Edestus, commonly known as the scissor-toothed shark, lived between 300 - 320 million years ago.
As a relative of Helicoprion, these strange jaws also formed by teeth growing from the back, but in Edestus this caused the jaw to extend and project forwards. It is thought this made Edestus perfectly adapted to hunting. Unlike any other shark known, Edestus used its projecting teeth in a thrashing manner; moving its body up and down to traumatise its prey by slashing (Itano, 2015).
This strange creature, known as Falcatus, lived some time during the early Carboniferous period.
The incredible, elongated first dorsal spine, whilst looking bizarre to us, might actually have been used for attracting a mate. Sexual dimorphism suggests that the males evolved the spine to display their strength while courting females. Over time, sexual selection (favouring larger spines), caused the spine to become more and more pronounced (Lund, 1985).
At first glance, Ptychodus might look quite similar to modern day sharks, but what set them apart were the unusual jaws and teeth.
Sharks of the Ptychodus genus lived between 100 - 85 million years ago and, despite only feeding on relatively small shellfish, could grow up to 11 m in length! They were perfectly adapted to their "niche" because the teeth evolved to become flattened, which was perfect for grinding the shells of its food in enormous quantities (Hamm, 2008).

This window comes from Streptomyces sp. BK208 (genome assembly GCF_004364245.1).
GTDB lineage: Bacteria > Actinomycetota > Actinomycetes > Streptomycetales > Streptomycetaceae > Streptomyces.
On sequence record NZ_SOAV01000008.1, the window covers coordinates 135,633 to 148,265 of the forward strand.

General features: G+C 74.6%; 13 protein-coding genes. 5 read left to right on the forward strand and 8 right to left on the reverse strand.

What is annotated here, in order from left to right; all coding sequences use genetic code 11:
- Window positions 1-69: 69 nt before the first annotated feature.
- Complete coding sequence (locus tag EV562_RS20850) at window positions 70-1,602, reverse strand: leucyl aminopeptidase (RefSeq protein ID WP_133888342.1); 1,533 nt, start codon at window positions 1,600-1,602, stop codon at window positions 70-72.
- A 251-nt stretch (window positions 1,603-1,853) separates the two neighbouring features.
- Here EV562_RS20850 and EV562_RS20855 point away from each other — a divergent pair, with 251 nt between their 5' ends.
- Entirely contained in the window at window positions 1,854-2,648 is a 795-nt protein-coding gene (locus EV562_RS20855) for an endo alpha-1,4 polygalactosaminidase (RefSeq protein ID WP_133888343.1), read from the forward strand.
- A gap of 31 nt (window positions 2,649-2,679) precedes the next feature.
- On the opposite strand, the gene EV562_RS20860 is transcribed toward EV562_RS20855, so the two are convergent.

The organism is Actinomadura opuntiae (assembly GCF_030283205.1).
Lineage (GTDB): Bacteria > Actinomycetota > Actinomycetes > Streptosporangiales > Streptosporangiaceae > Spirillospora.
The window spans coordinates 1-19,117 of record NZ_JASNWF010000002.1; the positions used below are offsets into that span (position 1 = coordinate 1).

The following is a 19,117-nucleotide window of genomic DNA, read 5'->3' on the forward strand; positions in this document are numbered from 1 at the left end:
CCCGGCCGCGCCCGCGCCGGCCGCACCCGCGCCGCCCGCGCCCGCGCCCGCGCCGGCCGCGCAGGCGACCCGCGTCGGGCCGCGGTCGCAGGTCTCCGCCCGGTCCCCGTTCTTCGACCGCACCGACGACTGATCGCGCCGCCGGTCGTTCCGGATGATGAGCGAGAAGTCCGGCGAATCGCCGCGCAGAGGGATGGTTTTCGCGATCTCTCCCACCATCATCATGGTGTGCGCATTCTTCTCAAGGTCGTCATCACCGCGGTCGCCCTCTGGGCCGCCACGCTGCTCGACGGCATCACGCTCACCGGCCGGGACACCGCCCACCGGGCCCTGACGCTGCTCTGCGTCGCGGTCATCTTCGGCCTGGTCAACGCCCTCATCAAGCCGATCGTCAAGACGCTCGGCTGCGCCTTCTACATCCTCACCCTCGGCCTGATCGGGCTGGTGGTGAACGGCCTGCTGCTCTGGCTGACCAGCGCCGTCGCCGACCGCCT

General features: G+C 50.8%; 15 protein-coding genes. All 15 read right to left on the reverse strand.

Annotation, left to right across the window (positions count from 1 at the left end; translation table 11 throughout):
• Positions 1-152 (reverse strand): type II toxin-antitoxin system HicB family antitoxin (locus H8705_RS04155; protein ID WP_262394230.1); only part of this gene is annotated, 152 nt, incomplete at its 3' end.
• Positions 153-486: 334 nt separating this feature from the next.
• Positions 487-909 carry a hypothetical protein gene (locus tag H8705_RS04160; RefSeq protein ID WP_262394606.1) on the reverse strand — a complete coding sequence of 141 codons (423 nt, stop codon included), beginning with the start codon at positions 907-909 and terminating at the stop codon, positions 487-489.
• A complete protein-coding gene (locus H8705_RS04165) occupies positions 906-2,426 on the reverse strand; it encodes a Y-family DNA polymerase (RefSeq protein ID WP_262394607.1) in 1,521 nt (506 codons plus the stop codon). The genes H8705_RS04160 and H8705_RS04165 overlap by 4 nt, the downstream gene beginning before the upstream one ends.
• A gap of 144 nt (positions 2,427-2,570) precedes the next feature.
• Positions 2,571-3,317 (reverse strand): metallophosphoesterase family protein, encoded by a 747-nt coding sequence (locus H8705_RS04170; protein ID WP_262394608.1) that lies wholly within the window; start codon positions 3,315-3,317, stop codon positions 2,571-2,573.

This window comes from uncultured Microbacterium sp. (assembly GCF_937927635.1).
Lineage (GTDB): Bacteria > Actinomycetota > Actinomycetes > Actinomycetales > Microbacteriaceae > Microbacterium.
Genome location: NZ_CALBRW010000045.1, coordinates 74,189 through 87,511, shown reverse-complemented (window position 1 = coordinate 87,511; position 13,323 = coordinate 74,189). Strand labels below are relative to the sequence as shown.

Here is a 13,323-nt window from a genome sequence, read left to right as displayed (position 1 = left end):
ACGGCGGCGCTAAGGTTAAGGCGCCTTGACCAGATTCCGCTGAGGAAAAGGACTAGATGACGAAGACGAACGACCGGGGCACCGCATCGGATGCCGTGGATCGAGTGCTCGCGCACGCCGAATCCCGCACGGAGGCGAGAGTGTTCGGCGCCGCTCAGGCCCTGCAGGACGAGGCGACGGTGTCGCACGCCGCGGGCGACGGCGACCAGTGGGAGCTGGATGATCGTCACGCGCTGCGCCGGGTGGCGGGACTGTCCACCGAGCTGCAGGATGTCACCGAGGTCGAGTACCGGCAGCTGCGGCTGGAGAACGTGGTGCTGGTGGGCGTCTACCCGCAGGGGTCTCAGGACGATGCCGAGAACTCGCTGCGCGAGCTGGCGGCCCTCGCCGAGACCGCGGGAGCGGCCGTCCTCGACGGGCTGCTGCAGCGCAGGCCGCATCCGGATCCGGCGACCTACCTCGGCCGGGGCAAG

If you enjoyed learning about the strange extinct sharks, you can learn about bizarre sharks which are alive today, at the The Weird and the Wonderful
Beck KG, Soler-Gijón R, Carlucci JR & Willis RE (2014). "Morphology and Histology of Dorsal Spines of the Xenacanthid Shark Orthacanthus platypternus from the Lower Permian of Texas, USA: Palaeobiological and Palaeoenvironmental Implications". Acta Palaeontologica Polonica, 61:1, 97–117. Access online.
Hamm SA (2008). Systematic, stratigraphic, geographic and paleogeological distribution of the late Cretaceaous shark genus Ptychodus within the western interior seaway. Master of Geosciences Thesis, University of Texas, USA. Access online.
Itano WM (2015). An abraded tooth of Edestus (Chondrichthyes, Eugeneodontiformes): Evidence for a unique mode of predation. Transactions of The Kansas academy of Science, 118:1-2, 1-9. Access online.
Lund R (1985). The morphology of Falcatus falcatus (St John and Worthen), a Mississippian stethacanthid chondrichthyan from the Bear Gulch Limestone of Montana. Journal of Vertebrate Paleontology, 5:1,1-19, doi: 10.1080/02724634.1985.10011842.
Timita T (2015). Pectoral fin of the Paleozoic shark, Cladoselache: new reconstruction based on a near-complete specimen. Journal of Vertebrate Paleontology, 35:5, e973029.
Wheeler HE (1939). "Helicoprion in the Anthracolithic (Late Paleozoic) of Nevada and California, and its Stratigraphic Significance". Journal of Paleontology. 13:1, 103–114. Access online.
Zangerl R (1984). On the microscopic anatomy and possible function of the spine-“brush” complex of Stethacanthus (Elasmobranchii: Symmoriida). Journal of Vertebrate Paleontology, 4:3, 372-378, doi: 10.1080/02724634.1984.10012016.